Thus, Carpenter concluded that the government’s acquisition of historical CSLI is a Fourth Amendment search that, absent exigent circumstances, requires a warrant supported by probable cause.
What does this have to do with pole cameras? The Carpenter Court said its decision was “narrow” and that it was not expressing a view on matters such as real-time CSLI or tower dumps. Id. at 2220. It also said it was not disturbing the application of the third-party doctrine to “conventional surveillance techniques and tools, such as security cameras.” Id.
Thus, Carpenter did not call into question the government’s ability to obtain video from cameras mounted by a third party for security purposes, such as cameras mounted by the operator of a retail store to monitor the establishment.
Carpenter did not, however, address the status of video recorded by government cameras placed (and often hidden) in public areas or, with the permission of private parties, in private areas, to surveil activities in spaces visible to the public. Such cameras allow the police to constantly monitor individuals without having to be physically present and, when the cameras are hidden, without risk of being seen. Does the fact that the recorded conduct could be seen by any passer-by defeat a person’s reasonable expectation of privacy? Or does ongoing, 24-hour, digitized surveillance implicate privacy concerns like those in Carpenter? Does the answer depend on the place being surveilled?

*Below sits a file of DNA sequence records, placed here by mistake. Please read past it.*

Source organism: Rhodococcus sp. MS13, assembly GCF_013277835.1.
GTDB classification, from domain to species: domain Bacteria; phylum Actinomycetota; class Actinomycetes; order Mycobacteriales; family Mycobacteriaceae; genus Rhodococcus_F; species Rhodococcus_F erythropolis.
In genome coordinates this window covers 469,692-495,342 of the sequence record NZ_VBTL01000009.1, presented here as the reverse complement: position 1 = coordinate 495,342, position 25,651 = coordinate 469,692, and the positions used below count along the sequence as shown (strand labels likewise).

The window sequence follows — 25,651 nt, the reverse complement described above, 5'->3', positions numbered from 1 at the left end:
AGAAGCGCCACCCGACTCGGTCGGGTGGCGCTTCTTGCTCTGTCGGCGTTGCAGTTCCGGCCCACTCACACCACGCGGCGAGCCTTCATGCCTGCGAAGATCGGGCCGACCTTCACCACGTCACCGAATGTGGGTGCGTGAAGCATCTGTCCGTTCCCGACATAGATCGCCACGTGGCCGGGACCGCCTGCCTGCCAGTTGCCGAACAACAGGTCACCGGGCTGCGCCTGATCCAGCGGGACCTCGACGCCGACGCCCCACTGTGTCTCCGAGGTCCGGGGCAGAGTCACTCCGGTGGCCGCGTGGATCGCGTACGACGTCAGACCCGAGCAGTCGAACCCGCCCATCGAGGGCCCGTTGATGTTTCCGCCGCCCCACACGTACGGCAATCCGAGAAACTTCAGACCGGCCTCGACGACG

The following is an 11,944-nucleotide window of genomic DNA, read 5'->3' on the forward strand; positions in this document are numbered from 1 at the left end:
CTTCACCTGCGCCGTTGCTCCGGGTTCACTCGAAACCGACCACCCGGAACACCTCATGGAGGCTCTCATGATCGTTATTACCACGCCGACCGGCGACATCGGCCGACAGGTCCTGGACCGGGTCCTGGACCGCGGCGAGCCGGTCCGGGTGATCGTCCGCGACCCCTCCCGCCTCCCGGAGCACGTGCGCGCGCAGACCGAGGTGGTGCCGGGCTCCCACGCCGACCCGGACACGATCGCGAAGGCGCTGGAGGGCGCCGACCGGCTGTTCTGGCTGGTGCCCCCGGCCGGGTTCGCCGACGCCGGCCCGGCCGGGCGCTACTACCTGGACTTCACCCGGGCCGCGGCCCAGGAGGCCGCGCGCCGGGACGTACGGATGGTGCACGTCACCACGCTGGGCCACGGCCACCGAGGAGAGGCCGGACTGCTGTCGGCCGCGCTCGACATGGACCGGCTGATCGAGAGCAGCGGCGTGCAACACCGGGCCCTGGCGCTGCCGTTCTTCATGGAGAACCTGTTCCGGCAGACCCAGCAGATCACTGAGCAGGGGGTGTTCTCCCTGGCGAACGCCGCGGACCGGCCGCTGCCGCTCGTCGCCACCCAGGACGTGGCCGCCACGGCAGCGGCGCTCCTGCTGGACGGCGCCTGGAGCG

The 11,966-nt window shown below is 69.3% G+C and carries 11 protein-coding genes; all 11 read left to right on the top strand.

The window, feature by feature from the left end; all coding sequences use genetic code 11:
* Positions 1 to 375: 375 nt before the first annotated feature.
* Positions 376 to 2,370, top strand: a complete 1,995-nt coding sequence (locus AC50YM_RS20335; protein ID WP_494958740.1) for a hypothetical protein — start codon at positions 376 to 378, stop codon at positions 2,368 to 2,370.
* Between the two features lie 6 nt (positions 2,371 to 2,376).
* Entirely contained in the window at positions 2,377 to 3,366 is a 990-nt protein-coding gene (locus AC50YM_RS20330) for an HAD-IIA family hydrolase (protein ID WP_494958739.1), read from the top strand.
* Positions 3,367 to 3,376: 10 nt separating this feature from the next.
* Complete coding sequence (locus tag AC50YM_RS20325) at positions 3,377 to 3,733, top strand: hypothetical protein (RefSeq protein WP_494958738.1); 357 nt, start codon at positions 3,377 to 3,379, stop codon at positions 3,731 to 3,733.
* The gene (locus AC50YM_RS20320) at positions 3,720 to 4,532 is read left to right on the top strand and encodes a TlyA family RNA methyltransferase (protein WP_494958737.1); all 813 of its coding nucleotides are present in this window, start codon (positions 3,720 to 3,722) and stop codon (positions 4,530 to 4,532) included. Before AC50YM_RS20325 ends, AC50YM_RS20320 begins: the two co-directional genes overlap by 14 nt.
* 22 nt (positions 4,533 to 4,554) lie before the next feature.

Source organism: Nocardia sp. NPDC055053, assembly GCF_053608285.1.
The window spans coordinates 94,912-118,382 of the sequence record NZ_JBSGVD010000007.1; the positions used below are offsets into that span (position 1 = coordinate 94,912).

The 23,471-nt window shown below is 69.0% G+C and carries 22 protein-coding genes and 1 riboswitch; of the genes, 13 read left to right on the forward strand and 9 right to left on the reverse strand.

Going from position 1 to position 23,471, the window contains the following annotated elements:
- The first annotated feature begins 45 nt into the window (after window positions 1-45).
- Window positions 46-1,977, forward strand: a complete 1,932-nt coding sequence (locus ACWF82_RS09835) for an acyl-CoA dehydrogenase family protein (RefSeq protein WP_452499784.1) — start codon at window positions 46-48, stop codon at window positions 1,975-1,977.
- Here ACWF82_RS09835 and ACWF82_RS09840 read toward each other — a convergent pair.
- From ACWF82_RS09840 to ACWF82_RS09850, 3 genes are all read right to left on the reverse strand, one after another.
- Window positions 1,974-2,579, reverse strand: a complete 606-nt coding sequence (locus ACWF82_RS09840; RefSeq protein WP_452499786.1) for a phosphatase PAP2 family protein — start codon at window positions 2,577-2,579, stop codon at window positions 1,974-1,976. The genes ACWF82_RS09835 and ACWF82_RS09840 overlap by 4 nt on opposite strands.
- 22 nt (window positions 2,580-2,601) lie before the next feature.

The weight of authority. Before Carpenter, several courts held that pole camera surveillance did not implicate the Fourth Amendment. See, e.g., United States v. Houston, 813 F.3d 282 (6th Cir. 2016); United States v. Bucci, 582 F.3d 108 (1st Cir. 2009); United States v. Jackson, 213 F.3d 1269 (10th Cir.), vacated on other grounds, 531 U.S. 1033 (2000). There are only a handful of post-Carpenter opinions addressing whether utilizing a pole-mounted camera to monitor a person’s movements is a Fourth Amendment search. In all but one of the cases I’ve discovered, the court has concluded that the camera’s recording of individuals did not implicate Fourth Amendment privacy interests and thus was permissible without particularized suspicion or a warrant.